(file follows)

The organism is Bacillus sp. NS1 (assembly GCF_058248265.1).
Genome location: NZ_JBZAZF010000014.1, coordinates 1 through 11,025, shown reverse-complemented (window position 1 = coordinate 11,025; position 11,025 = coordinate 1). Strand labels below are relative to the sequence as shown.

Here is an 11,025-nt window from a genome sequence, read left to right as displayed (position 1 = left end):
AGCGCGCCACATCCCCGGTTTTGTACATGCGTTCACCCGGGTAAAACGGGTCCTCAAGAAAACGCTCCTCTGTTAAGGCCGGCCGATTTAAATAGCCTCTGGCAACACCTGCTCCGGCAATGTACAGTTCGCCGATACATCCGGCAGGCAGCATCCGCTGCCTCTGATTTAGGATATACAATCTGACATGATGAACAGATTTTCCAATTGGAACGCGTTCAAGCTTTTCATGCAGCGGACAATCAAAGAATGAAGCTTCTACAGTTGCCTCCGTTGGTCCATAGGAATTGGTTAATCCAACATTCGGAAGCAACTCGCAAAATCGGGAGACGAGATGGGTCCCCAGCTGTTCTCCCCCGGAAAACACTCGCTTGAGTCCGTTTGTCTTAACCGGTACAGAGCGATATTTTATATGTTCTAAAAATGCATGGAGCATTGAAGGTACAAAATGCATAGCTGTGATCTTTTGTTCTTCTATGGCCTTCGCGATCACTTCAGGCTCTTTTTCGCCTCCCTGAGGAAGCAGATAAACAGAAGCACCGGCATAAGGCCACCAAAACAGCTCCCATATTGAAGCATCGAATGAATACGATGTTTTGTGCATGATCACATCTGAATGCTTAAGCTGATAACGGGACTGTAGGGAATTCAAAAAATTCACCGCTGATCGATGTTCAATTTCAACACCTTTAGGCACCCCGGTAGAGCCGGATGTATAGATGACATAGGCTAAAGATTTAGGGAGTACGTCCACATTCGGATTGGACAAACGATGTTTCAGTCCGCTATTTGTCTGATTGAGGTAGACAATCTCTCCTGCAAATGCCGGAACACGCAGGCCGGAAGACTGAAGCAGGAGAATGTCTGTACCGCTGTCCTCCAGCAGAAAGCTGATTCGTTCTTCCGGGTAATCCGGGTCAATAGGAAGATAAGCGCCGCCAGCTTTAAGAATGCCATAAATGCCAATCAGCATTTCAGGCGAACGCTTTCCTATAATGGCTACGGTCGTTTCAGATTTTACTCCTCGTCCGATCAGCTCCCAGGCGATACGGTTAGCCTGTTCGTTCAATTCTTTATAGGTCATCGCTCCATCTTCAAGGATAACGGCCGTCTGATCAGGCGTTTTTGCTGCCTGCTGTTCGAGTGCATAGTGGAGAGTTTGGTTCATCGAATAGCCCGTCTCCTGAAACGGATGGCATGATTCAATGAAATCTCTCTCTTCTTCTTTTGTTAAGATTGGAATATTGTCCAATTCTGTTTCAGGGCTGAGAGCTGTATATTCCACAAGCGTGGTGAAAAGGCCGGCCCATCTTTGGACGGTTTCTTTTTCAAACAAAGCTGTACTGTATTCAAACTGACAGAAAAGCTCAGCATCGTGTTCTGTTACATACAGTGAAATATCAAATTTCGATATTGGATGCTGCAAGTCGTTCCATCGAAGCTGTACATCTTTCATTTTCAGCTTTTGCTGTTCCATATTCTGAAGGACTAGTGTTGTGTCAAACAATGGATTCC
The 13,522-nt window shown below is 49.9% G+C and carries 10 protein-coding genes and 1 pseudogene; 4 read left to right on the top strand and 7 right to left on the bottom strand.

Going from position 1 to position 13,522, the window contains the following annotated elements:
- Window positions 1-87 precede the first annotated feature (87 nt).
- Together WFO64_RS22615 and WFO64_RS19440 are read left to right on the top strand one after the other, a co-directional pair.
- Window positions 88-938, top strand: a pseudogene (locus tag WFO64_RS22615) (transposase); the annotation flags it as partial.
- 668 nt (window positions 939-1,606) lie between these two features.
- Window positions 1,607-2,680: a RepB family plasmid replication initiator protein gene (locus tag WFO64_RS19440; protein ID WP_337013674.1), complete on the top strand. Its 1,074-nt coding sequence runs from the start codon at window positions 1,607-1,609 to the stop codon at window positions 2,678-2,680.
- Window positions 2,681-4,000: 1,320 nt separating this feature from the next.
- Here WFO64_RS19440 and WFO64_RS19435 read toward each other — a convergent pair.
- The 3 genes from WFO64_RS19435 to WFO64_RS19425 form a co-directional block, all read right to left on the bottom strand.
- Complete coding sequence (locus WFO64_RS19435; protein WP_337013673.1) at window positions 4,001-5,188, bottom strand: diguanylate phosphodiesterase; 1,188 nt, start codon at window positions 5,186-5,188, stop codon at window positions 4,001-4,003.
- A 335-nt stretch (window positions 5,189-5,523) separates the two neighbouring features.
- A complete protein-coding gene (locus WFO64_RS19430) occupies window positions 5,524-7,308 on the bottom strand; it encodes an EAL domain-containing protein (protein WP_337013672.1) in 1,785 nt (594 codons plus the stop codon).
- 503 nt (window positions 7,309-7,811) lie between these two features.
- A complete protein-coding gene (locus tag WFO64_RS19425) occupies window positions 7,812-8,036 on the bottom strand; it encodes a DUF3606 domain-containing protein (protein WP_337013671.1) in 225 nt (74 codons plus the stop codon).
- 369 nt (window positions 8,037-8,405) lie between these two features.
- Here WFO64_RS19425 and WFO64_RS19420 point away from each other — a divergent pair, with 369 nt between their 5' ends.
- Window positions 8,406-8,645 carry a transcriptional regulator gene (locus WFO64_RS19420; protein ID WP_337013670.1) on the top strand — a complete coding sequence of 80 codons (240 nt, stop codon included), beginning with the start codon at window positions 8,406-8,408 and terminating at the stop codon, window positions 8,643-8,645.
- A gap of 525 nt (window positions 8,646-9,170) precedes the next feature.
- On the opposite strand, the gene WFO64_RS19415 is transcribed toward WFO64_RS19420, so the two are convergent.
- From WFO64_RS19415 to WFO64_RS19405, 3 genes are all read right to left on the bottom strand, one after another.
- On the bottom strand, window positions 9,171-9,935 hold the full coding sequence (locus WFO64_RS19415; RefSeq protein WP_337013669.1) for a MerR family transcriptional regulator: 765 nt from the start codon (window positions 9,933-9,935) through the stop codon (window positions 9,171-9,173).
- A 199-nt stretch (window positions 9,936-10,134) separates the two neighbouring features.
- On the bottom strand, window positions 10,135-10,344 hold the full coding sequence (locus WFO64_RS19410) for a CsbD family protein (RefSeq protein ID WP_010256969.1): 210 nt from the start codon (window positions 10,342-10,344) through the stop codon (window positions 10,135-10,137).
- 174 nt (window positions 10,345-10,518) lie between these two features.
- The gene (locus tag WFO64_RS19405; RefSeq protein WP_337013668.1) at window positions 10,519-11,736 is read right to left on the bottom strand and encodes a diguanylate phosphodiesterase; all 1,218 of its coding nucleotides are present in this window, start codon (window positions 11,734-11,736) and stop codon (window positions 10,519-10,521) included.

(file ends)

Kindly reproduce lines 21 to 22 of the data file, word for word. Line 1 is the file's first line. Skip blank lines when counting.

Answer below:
- Here WFO64_RS19425 and WFO64_RS19420 point away from each other — a divergent pair, with 369 nt between their 5' ends.
- Window positions 8,406-8,645 carry a transcriptional regulator gene (locus WFO64_RS19420; protein ID WP_337013670.1) on the top strand — a complete coding sequence of 80 codons (240 nt, stop codon included), beginning with the start codon at window positions 8,406-8,408 and terminating at the stop codon, window positions 8,643-8,645.